If you had to summarise global developments – albeit from a UK perspective – on how technology was being used to aid access to justice over the last half of 2017, what would you select as important?
In a report for the Legal Education Foundation (which funds this site) I chose four themes: the general progress of thinking about technology and its application specifically in the wider legal services market; an evaluation of the Dutch Rechtwijzer project which failed during the period; the Online Court programme in England and Wales; and a roundup of developments organised geographically around British Columbia (somewhat of a global hotbed) and thematically around the growth of interactivity (with developments such as the use of Skype, chatbots and the ultimately overambitious Nadia project in New South Wales).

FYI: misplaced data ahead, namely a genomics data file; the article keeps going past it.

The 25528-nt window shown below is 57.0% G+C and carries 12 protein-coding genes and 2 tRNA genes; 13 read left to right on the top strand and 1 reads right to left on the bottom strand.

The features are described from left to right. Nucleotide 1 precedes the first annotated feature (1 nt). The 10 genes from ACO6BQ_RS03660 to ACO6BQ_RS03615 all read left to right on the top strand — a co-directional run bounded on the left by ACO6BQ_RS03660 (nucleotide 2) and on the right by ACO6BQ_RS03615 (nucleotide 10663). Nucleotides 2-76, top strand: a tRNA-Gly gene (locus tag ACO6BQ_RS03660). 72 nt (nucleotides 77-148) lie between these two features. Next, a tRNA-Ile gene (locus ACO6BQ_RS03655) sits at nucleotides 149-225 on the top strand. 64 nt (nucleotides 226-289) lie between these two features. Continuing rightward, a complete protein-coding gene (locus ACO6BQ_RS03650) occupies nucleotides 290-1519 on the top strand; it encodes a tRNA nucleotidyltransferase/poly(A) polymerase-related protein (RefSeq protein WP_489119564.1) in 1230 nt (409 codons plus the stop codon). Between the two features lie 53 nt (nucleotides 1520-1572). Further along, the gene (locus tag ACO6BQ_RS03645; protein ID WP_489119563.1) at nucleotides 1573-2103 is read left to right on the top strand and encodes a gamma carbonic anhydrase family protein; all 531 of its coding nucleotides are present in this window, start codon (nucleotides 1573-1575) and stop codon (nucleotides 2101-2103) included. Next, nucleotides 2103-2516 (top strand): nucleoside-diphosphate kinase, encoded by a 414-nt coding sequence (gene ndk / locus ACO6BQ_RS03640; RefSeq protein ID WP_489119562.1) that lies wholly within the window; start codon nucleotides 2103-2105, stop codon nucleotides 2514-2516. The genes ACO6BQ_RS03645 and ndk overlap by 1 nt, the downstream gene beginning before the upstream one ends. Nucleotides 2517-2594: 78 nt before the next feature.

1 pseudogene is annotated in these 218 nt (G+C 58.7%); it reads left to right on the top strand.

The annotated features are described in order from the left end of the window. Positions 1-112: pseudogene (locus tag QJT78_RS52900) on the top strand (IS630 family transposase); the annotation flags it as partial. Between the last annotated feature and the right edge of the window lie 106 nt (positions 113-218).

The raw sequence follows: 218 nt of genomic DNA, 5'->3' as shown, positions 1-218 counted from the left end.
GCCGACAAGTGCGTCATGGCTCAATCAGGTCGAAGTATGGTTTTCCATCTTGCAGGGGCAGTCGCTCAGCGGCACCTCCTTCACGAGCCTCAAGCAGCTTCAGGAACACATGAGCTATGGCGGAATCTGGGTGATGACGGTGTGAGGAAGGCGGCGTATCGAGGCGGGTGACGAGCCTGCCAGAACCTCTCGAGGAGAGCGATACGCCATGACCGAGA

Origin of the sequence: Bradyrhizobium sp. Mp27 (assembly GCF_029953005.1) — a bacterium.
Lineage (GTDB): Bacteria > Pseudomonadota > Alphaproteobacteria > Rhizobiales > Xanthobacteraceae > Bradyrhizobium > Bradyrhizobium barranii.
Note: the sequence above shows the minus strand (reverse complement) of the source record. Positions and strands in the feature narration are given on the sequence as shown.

It is fair to say that at the end of last year, I felt more pessimistic about developments than I do at the beginning of this – which may be a mark of the speed of change; the danger of capture by too national a perspective; or an indication of irrational mood swings. It is also the result of specific encouragement from a visit to the team behind the reincarnation of the Rechtwijzer which has offers a continuation of its world-leading approach; attendance at a globally focused conference but on by the Hague Institute for Innovation of Law (HiiL – one of the three institutions behind the Rechtwijzer); and an inspiring conference from the US Legal Services Commission. These all happened after my copy was submitted.